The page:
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Connor Iapoce is an assistant editor for HCPLive and joined the MJH Life Sciences team in April 2021. He graduated from The College of New Jersey with a degree in Journalism and Professional Writing. He enjoys listening to records, going to concerts, and playing with his cat Squish. You can reach him at email@example.com.
The ergonomic device for the treatment of diabetes is the only insulin patch pump for closed loop integration able to be used with standard, pre-filled pump cartridges.
The US Food and Drug Administration (FDA) has granted Breakthrough Device Designation to the Sigi Insulin Management System for the treatment of diabetes.
The system is the only insulin patch pump for closed loop integration currently designed for use with standard, pre-filled pump cartridges. Breakthrough Device Designation for the system was granted to AMF Medical.
Research showed the insulin management system can be programmed to deliver both basal and bolus insulin at both set and variable rates.
It was additionally noted that due to being an Alternate Controller Enabled-pump, the device can receive, execute and confirm dosing commands through a Bluetooth-compatible continuous glucose monitor and alternate controller device, including a smartphone or iController.
The company also explained that the insulin management device is smaller, lighter, and more convenient that current insulin delivery systems, due to an ergonomic design that accommodates standard, insulin pre-filled pump cartridges.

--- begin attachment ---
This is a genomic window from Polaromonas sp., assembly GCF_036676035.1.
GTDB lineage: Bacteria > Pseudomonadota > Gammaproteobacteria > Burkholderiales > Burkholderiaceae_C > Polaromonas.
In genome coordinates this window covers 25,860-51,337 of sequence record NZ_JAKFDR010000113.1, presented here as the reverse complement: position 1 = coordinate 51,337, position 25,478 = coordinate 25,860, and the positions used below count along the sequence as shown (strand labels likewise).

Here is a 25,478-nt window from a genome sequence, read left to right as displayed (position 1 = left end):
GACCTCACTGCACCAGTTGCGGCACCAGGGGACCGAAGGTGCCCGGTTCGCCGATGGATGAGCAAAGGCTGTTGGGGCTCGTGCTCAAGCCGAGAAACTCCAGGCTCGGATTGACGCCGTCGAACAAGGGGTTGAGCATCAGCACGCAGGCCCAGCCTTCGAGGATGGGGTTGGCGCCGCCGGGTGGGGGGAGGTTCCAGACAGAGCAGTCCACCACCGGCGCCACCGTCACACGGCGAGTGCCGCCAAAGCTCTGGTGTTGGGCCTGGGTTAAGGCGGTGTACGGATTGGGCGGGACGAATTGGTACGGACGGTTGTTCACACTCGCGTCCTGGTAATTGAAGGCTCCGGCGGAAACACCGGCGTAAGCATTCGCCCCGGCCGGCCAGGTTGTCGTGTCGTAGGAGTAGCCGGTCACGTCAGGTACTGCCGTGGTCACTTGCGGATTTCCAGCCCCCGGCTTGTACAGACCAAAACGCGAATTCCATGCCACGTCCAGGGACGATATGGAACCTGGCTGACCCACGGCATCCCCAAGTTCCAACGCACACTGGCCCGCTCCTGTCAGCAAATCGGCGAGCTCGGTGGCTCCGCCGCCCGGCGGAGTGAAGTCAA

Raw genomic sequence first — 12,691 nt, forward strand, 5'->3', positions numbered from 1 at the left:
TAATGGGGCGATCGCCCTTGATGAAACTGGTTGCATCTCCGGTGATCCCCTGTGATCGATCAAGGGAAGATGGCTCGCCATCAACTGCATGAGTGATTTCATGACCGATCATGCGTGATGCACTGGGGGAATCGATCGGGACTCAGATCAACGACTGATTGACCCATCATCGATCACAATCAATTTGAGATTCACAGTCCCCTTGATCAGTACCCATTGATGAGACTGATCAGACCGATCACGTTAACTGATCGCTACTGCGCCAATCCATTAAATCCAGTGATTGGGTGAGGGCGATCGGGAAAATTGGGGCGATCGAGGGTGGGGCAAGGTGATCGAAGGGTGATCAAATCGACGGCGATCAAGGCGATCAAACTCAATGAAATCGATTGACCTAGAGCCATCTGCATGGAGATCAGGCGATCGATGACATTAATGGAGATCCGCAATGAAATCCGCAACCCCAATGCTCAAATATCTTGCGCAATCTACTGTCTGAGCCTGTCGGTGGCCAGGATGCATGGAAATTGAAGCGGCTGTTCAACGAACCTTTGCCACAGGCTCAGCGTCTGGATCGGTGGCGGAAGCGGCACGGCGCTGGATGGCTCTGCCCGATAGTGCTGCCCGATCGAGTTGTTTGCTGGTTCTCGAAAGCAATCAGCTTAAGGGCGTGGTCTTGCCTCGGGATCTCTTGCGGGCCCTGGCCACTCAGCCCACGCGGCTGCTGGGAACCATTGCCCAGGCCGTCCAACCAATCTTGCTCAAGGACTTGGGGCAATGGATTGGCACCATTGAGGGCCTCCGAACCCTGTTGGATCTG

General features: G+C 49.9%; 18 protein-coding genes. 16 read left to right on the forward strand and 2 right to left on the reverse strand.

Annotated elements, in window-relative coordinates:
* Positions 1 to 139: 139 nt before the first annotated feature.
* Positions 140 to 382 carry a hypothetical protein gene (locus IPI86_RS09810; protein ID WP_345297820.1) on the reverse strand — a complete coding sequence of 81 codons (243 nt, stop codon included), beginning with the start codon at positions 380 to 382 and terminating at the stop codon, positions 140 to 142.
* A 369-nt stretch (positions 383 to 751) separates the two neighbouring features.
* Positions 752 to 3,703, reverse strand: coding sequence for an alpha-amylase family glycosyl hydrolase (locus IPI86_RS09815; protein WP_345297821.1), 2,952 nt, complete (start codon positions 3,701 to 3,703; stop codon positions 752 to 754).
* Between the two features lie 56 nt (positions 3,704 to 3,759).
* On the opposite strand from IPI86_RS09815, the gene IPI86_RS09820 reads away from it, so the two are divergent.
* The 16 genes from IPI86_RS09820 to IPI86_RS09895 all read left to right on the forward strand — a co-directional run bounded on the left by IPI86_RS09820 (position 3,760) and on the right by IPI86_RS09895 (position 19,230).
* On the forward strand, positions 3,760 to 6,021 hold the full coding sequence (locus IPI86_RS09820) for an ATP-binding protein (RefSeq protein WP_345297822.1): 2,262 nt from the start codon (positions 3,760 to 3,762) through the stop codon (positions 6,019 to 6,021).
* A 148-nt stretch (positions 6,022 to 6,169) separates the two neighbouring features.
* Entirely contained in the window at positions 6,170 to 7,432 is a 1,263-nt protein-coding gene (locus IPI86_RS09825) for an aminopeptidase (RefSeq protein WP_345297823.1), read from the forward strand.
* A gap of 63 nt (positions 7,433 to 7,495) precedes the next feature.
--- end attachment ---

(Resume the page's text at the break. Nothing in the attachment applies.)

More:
In a statement, Antoine Barraud, AMF Medical Co-CEO and Co-Founder, shared his thanks to the FDA for recognizing the patient-focused device, which works to provide the patients with enhanced clinical and convenience features.
“This Breakthrough Device Designation will expedite the development of Sigi and prioritize its review in future FDA regulatory submissions,'' he said. “It is a huge step forward in bringing Sigi to market to improve insulin management."
Additionally, the statement included remarks from Anne Wojtusciszyn, MD, PhD Lausanne University Hospital (CHUV) and the principal investigator of the first Sigi clinical study on the ease of using the device, backed up from the clinical data.
Study patients have expressed satisfaction as well as eagerness for this next generation patch to be readily available,” Wojtusciszyn said. “We are pleased that the FDA also sees its clear value and is moving the process forward.”